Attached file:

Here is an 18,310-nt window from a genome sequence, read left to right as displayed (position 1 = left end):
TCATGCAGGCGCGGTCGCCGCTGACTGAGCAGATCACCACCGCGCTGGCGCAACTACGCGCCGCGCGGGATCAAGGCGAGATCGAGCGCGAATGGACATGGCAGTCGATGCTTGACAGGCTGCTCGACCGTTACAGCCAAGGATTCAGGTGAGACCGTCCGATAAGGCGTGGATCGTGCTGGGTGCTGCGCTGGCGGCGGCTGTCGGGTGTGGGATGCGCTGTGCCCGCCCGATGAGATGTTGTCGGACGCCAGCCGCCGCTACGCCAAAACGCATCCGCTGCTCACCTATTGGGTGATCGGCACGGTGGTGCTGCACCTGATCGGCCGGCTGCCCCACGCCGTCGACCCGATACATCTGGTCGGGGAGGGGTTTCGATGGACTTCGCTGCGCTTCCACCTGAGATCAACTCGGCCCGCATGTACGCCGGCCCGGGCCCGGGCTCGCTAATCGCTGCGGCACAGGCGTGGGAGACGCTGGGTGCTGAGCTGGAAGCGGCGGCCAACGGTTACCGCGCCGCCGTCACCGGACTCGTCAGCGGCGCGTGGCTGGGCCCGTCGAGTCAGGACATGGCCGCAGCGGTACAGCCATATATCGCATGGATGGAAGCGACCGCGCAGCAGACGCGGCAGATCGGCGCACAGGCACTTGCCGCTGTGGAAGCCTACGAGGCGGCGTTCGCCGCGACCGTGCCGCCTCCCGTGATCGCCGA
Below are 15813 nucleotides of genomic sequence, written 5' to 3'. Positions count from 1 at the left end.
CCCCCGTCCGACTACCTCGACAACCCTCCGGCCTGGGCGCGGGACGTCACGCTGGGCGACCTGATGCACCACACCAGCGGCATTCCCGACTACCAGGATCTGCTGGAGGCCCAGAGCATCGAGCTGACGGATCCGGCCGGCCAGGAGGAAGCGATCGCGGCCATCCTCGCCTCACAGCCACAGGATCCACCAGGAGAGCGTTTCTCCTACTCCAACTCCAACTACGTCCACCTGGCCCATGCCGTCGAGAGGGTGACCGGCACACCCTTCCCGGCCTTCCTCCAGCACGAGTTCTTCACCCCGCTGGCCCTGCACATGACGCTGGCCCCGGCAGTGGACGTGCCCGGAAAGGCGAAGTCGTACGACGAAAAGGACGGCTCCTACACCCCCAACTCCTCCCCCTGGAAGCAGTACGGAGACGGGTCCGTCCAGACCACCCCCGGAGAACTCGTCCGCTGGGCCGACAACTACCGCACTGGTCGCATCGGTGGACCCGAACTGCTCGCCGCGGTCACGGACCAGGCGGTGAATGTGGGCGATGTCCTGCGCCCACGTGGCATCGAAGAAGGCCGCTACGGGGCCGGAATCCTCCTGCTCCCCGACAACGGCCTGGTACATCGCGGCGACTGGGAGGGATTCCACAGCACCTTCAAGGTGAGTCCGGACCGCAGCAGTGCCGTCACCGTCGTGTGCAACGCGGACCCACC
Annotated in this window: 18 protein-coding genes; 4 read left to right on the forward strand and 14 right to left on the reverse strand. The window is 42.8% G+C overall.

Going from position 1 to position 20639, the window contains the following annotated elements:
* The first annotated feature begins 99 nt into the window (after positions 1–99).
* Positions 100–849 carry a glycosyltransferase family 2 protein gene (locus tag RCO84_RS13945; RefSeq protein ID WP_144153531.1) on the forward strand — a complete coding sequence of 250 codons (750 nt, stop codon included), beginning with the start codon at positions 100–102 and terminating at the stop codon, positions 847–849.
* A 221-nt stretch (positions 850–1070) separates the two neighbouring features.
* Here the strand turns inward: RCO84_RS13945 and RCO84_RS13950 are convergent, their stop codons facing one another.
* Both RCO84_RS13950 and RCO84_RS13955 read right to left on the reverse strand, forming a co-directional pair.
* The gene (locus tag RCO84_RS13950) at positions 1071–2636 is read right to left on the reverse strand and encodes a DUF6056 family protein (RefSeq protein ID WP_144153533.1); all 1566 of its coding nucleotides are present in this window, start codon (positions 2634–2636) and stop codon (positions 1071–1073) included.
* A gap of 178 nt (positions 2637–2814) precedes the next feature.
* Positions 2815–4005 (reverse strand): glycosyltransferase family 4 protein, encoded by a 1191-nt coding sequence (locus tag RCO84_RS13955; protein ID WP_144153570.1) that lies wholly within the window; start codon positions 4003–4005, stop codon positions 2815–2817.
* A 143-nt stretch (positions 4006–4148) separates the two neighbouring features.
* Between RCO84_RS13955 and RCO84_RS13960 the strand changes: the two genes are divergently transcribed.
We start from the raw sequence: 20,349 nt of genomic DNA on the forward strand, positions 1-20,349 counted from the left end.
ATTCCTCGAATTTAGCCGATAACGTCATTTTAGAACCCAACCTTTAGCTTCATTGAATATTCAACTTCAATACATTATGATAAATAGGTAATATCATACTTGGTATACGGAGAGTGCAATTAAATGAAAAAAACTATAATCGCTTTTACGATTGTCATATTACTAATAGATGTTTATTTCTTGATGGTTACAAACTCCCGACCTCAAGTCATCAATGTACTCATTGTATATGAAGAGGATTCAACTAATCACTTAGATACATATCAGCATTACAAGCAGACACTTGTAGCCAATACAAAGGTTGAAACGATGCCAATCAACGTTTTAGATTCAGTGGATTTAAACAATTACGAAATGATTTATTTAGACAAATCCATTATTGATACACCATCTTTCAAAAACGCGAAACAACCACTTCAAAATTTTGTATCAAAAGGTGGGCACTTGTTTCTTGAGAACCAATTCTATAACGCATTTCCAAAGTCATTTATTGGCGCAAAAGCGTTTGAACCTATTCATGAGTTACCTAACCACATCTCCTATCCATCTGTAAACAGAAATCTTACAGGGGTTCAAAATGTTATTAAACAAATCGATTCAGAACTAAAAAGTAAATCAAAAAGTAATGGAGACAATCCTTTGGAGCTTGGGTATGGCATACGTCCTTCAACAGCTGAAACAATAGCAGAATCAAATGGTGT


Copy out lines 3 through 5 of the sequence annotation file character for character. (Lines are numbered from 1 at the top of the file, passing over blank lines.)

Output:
Below are 15813 nucleotides of genomic sequence, written 5' to 3'. Positions count from 1 at the left end.
CCCCCGTCCGACTACCTCGACAACCCTCCGGCCTGGGCGCGGGACGTCACGCTGGGCGACCTGATGCACCACACCAGCGGCATTCCCGACTACCAGGATCTGCTGGAGGCCCAGAGCATCGAGCTGACGGATCCGGCCGGCCAGGAGGAAGCGATCGCGGCCATCCTCGCCTCACAGCCACAGGATCCACCAGGAGAGCGTTTCTCCTACTCCAACTCCAACTACGTCCACCTGGCCCATGCCGTCGAGAGGGTGACCGGCACACCCTTCCCGGCCTTCCTCCAGCACGAGTTCTTCACCCCGCTGGCCCTGCACATGACGCTGGCCCCGGCAGTGGACGTGCCCGGAAAGGCGAAGTCGTACGACGAAAAGGACGGCTCCTACACCCCCAACTCCTCCCCCTGGAAGCAGTACGGAGACGGGTCCGTCCAGACCACCCCCGGAGAACTCGTCCGCTGGGCCGACAACTACCGCACTGGTCGCATCGGTGGACCCGAACTGCTCGCCGCGGTCACGGACCAGGCGGTGAATGTGGGCGATGTCCTGCGCCCACGTGGCATCGAAGAAGGCCGCTACGGGGCCGGAATCCTCCTGCTCCCCGACAACGGCCTGGTACATCGCGGCGACTGGGAGGGATTCCACAGCACCTTCAAGGTGAGTCCGGACCGCAGCAGTGCCGTCACCGTCGTGTGCAACGCGGACCCACC
Annotated in this window: 18 protein-coding genes; 4 read left to right on the forward strand and 14 right to left on the reverse strand. The window is 42.8% G+C overall.